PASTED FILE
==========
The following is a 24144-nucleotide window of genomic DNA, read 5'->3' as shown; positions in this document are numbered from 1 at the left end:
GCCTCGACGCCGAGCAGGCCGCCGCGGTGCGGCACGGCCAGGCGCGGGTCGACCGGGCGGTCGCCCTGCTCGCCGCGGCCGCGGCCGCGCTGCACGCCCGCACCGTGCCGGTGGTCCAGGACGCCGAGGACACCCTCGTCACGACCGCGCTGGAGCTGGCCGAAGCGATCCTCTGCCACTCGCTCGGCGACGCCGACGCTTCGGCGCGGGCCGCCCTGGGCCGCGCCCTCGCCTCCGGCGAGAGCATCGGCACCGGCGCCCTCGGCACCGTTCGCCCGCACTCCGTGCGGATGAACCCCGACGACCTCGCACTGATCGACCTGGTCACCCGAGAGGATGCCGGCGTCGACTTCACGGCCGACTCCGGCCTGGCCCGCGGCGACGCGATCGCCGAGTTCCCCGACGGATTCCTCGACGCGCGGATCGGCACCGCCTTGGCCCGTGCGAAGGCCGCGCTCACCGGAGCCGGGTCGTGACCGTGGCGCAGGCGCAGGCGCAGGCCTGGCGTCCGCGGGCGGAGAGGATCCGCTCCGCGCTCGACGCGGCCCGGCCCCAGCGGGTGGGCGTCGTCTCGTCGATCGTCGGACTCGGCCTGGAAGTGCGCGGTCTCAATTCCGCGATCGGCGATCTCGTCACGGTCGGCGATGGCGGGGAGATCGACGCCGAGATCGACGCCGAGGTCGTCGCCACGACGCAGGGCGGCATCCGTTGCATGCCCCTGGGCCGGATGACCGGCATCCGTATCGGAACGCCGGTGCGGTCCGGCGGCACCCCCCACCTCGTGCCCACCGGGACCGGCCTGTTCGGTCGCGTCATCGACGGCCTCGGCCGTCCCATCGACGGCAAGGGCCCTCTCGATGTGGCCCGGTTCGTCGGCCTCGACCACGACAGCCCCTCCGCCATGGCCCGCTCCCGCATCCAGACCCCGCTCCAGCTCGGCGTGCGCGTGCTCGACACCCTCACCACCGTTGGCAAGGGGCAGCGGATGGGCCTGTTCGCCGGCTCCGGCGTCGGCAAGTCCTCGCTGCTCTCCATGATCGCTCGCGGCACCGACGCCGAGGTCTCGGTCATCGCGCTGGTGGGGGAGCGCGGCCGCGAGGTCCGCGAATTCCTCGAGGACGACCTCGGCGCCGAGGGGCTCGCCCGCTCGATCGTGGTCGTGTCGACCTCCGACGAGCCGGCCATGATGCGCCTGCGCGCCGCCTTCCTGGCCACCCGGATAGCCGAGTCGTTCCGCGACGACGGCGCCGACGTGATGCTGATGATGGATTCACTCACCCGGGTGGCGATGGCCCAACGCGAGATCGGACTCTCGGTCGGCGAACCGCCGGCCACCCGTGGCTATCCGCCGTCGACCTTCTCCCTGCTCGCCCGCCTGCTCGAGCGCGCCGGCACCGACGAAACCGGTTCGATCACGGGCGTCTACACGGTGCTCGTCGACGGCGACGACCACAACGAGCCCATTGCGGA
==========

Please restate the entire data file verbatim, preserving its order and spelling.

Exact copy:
The following is a 24144-nucleotide window of genomic DNA, read 5'->3' as shown; positions in this document are numbered from 1 at the left end:
GCCTCGACGCCGAGCAGGCCGCCGCGGTGCGGCACGGCCAGGCGCGGGTCGACCGGGCGGTCGCCCTGCTCGCCGCGGCCGCGGCCGCGCTGCACGCCCGCACCGTGCCGGTGGTCCAGGACGCCGAGGACACCCTCGTCACGACCGCGCTGGAGCTGGCCGAAGCGATCCTCTGCCACTCGCTCGGCGACGCCGACGCTTCGGCGCGGGCCGCCCTGGGCCGCGCCCTCGCCTCCGGCGAGAGCATCGGCACCGGCGCCCTCGGCACCGTTCGCCCGCACTCCGTGCGGATGAACCCCGACGACCTCGCACTGATCGACCTGGTCACCCGAGAGGATGCCGGCGTCGACTTCACGGCCGACTCCGGCCTGGCCCGCGGCGACGCGATCGCCGAGTTCCCCGACGGATTCCTCGACGCGCGGATCGGCACCGCCTTGGCCCGTGCGAAGGCCGCGCTCACCGGAGCCGGGTCGTGACCGTGGCGCAGGCGCAGGCGCAGGCCTGGCGTCCGCGGGCGGAGAGGATCCGCTCCGCGCTCGACGCGGCCCGGCCCCAGCGGGTGGGCGTCGTCTCGTCGATCGTCGGACTCGGCCTGGAAGTGCGCGGTCTCAATTCCGCGATCGGCGATCTCGTCACGGTCGGCGATGGCGGGGAGATCGACGCCGAGATCGACGCCGAGGTCGTCGCCACGACGCAGGGCGGCATCCGTTGCATGCCCCTGGGCCGGATGACCGGCATCCGTATCGGAACGCCGGTGCGGTCCGGCGGCACCCCCCACCTCGTGCCCACCGGGACCGGCCTGTTCGGTCGCGTCATCGACGGCCTCGGCCGTCCCATCGACGGCAAGGGCCCTCTCGATGTGGCCCGGTTCGTCGGCCTCGACCACGACAGCCCCTCCGCCATGGCCCGCTCCCGCATCCAGACCCCGCTCCAGCTCGGCGTGCGCGTGCTCGACACCCTCACCACCGTTGGCAAGGGGCAGCGGATGGGCCTGTTCGCCGGCTCCGGCGTCGGCAAGTCCTCGCTGCTCTCCATGATCGCTCGCGGCACCGACGCCGAGGTCTCGGTCATCGCGCTGGTGGGGGAGCGCGGCCGCGAGGTCCGCGAATTCCTCGAGGACGACCTCGGCGCCGAGGGGCTCGCCCGCTCGATCGTGGTCGTGTCGACCTCCGACGAGCCGGCCATGATGCGCCTGCGCGCCGCCTTCCTGGCCACCCGGATAGCCGAGTCGTTCCGCGACGACGGCGCCGACGTGATGCTGATGATGGATTCACTCACCCGGGTGGCGATGGCCCAACGCGAGATCGGACTCTCGGTCGGCGAACCGCCGGCCACCCGTGGCTATCCGCCGTCGACCTTCTCCCTGCTCGCCCGCCTGCTCGAGCGCGCCGGCACCGACGAAACCGGTTCGATCACGGGCGTCTACACGGTGCTCGTCGACGGCGACGACCACAACGAGCCCATTGCGGA